Also: When and where exactly am I supposed to be able to read aloud?
With all the prayers I’ve stuffed in there?
Well, the poem of the righteous is a prayer unto God.
My favorite poem ever is “The Road Less-Traveled” by Robert Frost. It has some very personal meaning for me. My favorite LDS poem is Orson F. Whitney’s answer to Invictus, which states “I am the Captain of my soul.” Whitney responds:
Art thou in truth?
Then what of Him who bought thee with His blood?
Who plunged into devouring seas
And snatched thee from the flood,
Who bore for all our fallen race
What none but Him could bear-
That God who died that man might live
And endless glory share.
Of what avail thy vaunted strength
Apart from His vast might?
Pray that His light may pierce the gloom
That thou mayest see aright.
Men are as bubbles on the wave,
As leaves upon the tree,
Thou, captain of thy soul! Forsooth,
Who gave that place to thee?
Free will is thine-free agency,
To wield for right or wrong;
But thou must answer unto Him
To whom all souls belong.
Bend to the dust that ‘head unbowed, ‘
Small part of life’s great whole,
And see in Him and Him alone,
The captain of thy soul.
I like it because it rebels, in a way, against the conventional wisdom of the world that poetry is so good at preaching. It reminds us that really it is the Savior, and not our own strength, that we must rely on, because our own merits will never help us to achieve what we really want to achieve. It teaches us the truth about agency — that while we have freedom of choice, we will have to answer for those choices we make. I also like that it uses the intimate language of prayer, almost as if it is the thoughts the Spirit puts into your mind and heart as truth is shared spirit to spirit. I like it because it rings true. I like it because it rhymes, and yet does not sound sing-songy, if you know what I mean. Beautiful language, beautiful message, beautifully done.
Wow–that is one of, like, five OW poems I’ve ever read. Glad I chose well.
Th- If you and Kelly are the only ones who comment that don’t already own a copy of _Harvest_ I’m getting one for both of you!
I disagree that poetry is harder to read. I think that with any literature what you get out of it is equal to what you put into it. If you want to just read a poem quickly, like a novel, well then read it quick and the general mood and feeling will be what you get out of it. If you want to decode a poem (or a novel or a short story) then you have to slow down and really analyze the language. I think waaay too many people freak themselves out about poetry thinking it’s got to be some sort of difficult and intense experience. It can be, but it doesn’t have to be. I think the best poetry (and the best novels and stuff) work on cursory levels and on in-depth levels.
And as for reading out loud, one of the reasons I knew I was “meant” to be a writer was the fact that if I loved a text I would mouth the words and dramatize them in my brain. And, well, I’m always talking to myself–I think of it as a form of rough drafting–so reading out loud is a step in the right direction.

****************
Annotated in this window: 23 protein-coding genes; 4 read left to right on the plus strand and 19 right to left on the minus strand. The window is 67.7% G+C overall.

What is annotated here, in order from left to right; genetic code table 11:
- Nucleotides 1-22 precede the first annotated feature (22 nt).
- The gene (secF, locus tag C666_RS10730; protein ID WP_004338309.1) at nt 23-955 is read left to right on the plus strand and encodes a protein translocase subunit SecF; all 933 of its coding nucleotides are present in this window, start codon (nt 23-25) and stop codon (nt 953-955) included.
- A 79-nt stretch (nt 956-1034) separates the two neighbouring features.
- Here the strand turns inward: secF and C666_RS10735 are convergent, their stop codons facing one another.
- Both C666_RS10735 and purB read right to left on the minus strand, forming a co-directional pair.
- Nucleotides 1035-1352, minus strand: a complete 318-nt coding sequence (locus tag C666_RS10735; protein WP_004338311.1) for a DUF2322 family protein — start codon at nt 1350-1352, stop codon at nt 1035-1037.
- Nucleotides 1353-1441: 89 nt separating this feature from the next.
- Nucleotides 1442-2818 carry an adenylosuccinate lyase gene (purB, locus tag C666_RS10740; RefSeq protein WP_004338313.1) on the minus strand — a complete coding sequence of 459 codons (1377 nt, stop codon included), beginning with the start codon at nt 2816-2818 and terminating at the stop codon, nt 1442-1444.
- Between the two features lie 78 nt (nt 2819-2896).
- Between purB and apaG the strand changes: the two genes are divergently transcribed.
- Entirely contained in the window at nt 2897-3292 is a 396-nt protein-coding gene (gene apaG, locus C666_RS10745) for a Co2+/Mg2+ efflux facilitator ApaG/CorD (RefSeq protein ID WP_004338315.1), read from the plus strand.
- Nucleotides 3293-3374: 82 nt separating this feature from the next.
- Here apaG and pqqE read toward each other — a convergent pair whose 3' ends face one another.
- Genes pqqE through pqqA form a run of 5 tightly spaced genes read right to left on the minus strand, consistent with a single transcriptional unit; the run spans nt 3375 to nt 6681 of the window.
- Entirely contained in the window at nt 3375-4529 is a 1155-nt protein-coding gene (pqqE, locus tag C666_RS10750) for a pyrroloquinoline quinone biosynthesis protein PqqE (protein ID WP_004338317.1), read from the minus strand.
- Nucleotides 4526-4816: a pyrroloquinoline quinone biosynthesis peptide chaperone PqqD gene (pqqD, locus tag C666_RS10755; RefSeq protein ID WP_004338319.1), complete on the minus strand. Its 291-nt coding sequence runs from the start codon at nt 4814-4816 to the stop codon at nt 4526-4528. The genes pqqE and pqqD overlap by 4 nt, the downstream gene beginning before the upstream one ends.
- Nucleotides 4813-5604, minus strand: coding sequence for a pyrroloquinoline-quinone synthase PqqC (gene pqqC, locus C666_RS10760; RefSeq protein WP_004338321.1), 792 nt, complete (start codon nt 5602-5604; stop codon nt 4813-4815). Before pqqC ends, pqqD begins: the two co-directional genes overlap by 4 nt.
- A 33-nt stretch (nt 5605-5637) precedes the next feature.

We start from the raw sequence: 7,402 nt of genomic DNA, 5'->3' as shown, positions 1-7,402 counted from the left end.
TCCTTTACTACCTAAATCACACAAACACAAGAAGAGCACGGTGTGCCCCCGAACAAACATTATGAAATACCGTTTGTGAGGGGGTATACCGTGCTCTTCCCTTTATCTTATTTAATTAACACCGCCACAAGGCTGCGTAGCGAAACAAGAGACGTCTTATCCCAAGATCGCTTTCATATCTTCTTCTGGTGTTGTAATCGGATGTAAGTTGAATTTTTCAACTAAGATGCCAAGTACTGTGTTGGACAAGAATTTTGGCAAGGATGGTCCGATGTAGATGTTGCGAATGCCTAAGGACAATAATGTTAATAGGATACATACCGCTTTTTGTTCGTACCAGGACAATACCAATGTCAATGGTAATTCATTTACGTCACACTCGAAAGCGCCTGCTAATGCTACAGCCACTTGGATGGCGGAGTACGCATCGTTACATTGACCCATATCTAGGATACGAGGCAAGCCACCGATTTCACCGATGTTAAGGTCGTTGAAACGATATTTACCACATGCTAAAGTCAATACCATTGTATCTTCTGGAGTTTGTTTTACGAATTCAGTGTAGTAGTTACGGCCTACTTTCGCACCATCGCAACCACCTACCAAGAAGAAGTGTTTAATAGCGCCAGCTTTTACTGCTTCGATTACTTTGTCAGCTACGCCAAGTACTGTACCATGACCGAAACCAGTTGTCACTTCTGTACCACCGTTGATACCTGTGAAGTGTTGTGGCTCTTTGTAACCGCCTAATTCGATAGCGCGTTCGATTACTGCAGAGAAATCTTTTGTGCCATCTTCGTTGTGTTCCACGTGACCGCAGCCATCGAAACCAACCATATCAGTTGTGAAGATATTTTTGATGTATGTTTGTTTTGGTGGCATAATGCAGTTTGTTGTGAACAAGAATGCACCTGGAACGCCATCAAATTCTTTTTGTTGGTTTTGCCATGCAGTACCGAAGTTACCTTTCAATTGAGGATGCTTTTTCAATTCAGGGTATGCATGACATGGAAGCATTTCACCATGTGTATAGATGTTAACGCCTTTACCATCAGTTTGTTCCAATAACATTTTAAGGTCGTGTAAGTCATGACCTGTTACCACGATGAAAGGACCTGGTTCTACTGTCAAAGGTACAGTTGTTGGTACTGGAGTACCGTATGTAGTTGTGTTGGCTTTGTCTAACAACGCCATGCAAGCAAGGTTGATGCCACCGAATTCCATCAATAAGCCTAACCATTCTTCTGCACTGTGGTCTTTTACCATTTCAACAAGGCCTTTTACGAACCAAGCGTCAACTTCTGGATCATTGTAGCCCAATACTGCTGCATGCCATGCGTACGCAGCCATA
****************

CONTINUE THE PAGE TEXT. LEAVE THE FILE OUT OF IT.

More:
Kelly– I love that one! Thanks for taking the time to share it here 🙂 Where did you find it? Do you have some sort of LDS poetry stash you’re not telling me about? If so, you’d better give it to me for my next birthday! If you do stop by again, I have a question for you: In your mind, is the best poetry spiritually instructive or does that matter?
Oh, and I’m taking the shortage of commenters on this post as a sign that poetry may actually be dead in the world. Sad. I might have to dress in black all month.
(I hope you don’t mind me dropping some links, Kelly.)
The Whitney poem, “The Soul’s Captain,” can be found online here (scroll down), here (scroll down), and here.
Also in my ward library. We have several volumes of Whitney poems.
Laura, no the best poetry is not spiritually instructive, but it does have to resonate with me. It should be about a universal theme that I can relate and identify with: love, testimony, heartache, loss. Poetry has to make me feel something, or even give me a good laugh. Also, the language needs to be beautiful — word things in a way that I never would have thought of, and yet rings true. It must be intellectually pleasing, and yet touch my heart and soul too.
I suppose I’m asking too much, but those are the poems that I will remember forever.
Mark Bennion of BYU-Idaho is my new favorite LDS poet. Parables is brining out his _Psalm and Selah_ this spring. It’s a collection of first-person narratives in the voices of various Book of Mormon charcters. Selected poems have been published in just about every LDS print venue, including the latest _Irreantum_. I think he’s going to change some people’s minds about hating poetry.
I love my copy of _Discoveries_, a collection of Mormon women’s poetry. Penny Allen’s poem, “Blackberry,” takes my breath away. I’m memorizing it this month.
Beth– I can’t wait to read his collection. I loved the poems in Irreantum.
Darlene–thanks for mentioning that anthology. I’d never heard of it! I’ll see if I can get it less than 50 cents 🙂
I liked most of Bennion’s stuff that I’ve seen so far. I would check it out.